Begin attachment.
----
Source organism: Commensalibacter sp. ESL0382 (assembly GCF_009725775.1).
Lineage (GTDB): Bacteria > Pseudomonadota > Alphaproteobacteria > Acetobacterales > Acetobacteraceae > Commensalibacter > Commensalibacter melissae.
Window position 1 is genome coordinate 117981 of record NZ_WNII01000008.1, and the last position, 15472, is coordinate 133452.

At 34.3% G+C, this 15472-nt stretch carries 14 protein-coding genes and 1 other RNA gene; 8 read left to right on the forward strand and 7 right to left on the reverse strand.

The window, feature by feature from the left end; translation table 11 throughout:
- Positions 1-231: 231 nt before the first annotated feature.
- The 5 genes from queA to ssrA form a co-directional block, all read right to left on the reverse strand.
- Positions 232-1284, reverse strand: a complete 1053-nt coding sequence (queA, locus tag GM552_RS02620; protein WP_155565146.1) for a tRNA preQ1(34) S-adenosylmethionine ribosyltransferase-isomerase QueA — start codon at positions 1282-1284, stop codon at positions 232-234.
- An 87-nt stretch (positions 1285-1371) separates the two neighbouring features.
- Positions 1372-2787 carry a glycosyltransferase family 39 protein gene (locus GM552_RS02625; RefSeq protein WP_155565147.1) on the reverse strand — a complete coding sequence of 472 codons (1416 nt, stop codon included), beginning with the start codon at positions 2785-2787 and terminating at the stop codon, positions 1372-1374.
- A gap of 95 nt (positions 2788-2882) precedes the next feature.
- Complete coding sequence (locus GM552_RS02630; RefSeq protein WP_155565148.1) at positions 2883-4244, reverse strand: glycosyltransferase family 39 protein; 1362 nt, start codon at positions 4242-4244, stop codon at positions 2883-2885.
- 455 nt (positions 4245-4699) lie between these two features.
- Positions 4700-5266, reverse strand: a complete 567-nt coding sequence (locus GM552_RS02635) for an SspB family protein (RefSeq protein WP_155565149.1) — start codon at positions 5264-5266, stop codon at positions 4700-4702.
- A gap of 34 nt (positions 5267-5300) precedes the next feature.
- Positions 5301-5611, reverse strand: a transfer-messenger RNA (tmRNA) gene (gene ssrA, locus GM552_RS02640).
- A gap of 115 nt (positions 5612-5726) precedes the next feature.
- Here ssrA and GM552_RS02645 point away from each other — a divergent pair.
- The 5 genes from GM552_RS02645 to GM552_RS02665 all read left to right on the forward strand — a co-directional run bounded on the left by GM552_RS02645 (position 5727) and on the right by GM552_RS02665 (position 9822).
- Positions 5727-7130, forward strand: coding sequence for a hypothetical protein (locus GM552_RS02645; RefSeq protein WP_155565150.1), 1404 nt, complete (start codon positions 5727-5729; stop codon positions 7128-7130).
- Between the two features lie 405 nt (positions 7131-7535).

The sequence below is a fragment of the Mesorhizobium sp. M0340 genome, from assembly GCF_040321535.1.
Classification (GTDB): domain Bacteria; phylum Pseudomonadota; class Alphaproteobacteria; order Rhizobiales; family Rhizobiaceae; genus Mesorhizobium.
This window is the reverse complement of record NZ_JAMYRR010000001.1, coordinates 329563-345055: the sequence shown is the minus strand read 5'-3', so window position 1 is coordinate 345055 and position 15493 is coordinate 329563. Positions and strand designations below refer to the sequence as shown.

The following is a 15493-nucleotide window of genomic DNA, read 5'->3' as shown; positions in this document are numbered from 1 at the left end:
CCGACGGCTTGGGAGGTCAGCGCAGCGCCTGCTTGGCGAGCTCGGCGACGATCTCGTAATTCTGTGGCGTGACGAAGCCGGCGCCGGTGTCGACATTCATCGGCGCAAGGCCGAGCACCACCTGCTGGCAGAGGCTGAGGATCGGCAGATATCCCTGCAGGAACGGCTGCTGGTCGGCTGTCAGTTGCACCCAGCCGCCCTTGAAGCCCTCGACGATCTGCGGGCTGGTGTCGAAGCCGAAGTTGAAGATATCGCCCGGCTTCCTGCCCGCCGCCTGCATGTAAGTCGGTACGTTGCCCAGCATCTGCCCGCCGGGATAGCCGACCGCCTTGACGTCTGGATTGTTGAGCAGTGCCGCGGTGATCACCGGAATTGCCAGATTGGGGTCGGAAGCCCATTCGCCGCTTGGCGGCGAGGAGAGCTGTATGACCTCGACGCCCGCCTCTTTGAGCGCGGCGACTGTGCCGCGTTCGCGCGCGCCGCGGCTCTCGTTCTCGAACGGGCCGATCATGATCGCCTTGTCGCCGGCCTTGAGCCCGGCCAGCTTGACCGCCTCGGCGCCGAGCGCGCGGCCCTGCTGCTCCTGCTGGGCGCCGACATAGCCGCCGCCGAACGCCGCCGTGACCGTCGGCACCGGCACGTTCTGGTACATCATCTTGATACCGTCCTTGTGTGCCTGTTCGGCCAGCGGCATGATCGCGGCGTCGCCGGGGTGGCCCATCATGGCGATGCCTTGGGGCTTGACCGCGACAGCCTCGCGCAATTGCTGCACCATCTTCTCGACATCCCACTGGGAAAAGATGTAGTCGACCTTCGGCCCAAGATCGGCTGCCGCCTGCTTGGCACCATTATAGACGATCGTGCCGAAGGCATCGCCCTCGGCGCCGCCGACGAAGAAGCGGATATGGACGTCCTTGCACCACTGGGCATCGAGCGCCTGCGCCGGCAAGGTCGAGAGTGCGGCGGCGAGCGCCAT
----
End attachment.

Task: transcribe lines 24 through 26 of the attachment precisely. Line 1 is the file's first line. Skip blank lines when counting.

This window is the reverse complement of record NZ_JAMYRR010000001.1, coordinates 329563-345055: the sequence shown is the minus strand read 5'-3', so window position 1 is coordinate 345055 and position 15493 is coordinate 329563. Positions and strand designations below refer to the sequence as shown.

The following is a 15493-nucleotide window of genomic DNA, read 5'->3' as shown; positions in this document are numbered from 1 at the left end:
CCGACGGCTTGGGAGGTCAGCGCAGCGCCTGCTTGGCGAGCTCGGCGACGATCTCGTAATTCTGTGGCGTGACGAAGCCGGCGCCGGTGTCGACATTCATCGGCGCAAGGCCGAGCACCACCTGCTGGCAGAGGCTGAGGATCGGCAGATATCCCTGCAGGAACGGCTGCTGGTCGGCTGTCAGTTGCACCCAGCCGCCCTTGAAGCCCTCGACGATCTGCGGGCTGGTGTCGAAGCCGAAGTTGAAGATATCGCCCGGCTTCCTGCCCGCCGCCTGCATGTAAGTCGGTACGTTGCCCAGCATCTGCCCGCCGGGATAGCCGACCGCCTTGACGTCTGGATTGTTGAGCAGTGCCGCGGTGATCACCGGAATTGCCAGATTGGGGTCGGAAGCCCATTCGCCGCTTGGCGGCGAGGAGAGCTGTATGACCTCGACGCCCGCCTCTTTGAGCGCGGCGACTGTGCCGCGTTCGCGCGCGCCGCGGCTCTCGTTCTCGAACGGGCCGATCATGATCGCCTTGTCGCCGGCCTTGAGCCCGGCCAGCTTGACCGCCTCGGCGCCGAGCGCGCGGCCCTGCTGCTCCTGCTGGGCGCCGACATAGCCGCCGCCGAACGCCGCCGTGACCGTCGGCACCGGCACGTTCTGGTACATCATCTTGATACCGTCCTTGTGTGCCTGTTCGGCCAGCGGCATGATCGCGGCGTCGCCGGGGTGGCCCATCATGGCGATGCCTTGGGGCTTGACCGCGACAGCCTCGCGCAATTGCTGCACCATCTTCTCGACATCCCACTGGGAAAAGATGTAGTCGACCTTCGGCCCAAGATCGGCTGCCGCCTGCTTGGCACCATTATAGACGATCGTGCCGAAGGCATCGCCCTCGGCGCCGCCGACGAAGAAGCGGATATGGACGTCCTTGCACCACTGGGCATCGAGCGCCTGCGCCGGCAAGGTCGAGAGTGCGGCGGCGAGCGCCAT